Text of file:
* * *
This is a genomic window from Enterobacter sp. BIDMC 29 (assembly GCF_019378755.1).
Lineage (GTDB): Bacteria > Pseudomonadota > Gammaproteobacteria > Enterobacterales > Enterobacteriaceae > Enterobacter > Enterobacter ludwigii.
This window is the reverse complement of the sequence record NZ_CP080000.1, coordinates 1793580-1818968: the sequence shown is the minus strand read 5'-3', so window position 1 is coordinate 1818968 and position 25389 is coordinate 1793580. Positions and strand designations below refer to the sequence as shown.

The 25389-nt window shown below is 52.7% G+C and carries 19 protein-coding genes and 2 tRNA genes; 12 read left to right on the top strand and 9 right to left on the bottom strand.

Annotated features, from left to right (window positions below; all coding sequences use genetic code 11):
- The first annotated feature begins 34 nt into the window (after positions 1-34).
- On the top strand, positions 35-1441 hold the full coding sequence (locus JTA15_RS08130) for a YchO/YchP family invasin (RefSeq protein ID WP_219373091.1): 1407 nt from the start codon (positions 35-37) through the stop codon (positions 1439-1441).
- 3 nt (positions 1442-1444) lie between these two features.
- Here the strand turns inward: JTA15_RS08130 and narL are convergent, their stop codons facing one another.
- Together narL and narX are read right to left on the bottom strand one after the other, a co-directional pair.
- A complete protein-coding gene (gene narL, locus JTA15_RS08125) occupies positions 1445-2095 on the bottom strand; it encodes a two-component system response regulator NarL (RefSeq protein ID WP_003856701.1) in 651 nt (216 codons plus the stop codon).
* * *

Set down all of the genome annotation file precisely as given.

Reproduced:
This is a genomic window from Enterobacter sp. BIDMC 29 (assembly GCF_019378755.1).
Lineage (GTDB): Bacteria > Pseudomonadota > Gammaproteobacteria > Enterobacterales > Enterobacteriaceae > Enterobacter > Enterobacter ludwigii.
This window is the reverse complement of the sequence record NZ_CP080000.1, coordinates 1793580-1818968: the sequence shown is the minus strand read 5'-3', so window position 1 is coordinate 1818968 and position 25389 is coordinate 1793580. Positions and strand designations below refer to the sequence as shown.

The 25389-nt window shown below is 52.7% G+C and carries 19 protein-coding genes and 2 tRNA genes; 12 read left to right on the top strand and 9 right to left on the bottom strand.

Annotated features, from left to right (window positions below; all coding sequences use genetic code 11):
- The first annotated feature begins 34 nt into the window (after positions 1-34).
- On the top strand, positions 35-1441 hold the full coding sequence (locus JTA15_RS08130) for a YchO/YchP family invasin (RefSeq protein ID WP_219373091.1): 1407 nt from the start codon (positions 35-37) through the stop codon (positions 1439-1441).
- 3 nt (positions 1442-1444) lie between these two features.
- Here the strand turns inward: JTA15_RS08130 and narL are convergent, their stop codons facing one another.
- Together narL and narX are read right to left on the bottom strand one after the other, a co-directional pair.
- A complete protein-coding gene (gene narL, locus JTA15_RS08125) occupies positions 1445-2095 on the bottom strand; it encodes a two-component system response regulator NarL (RefSeq protein ID WP_003856701.1) in 651 nt (216 codons plus the stop codon).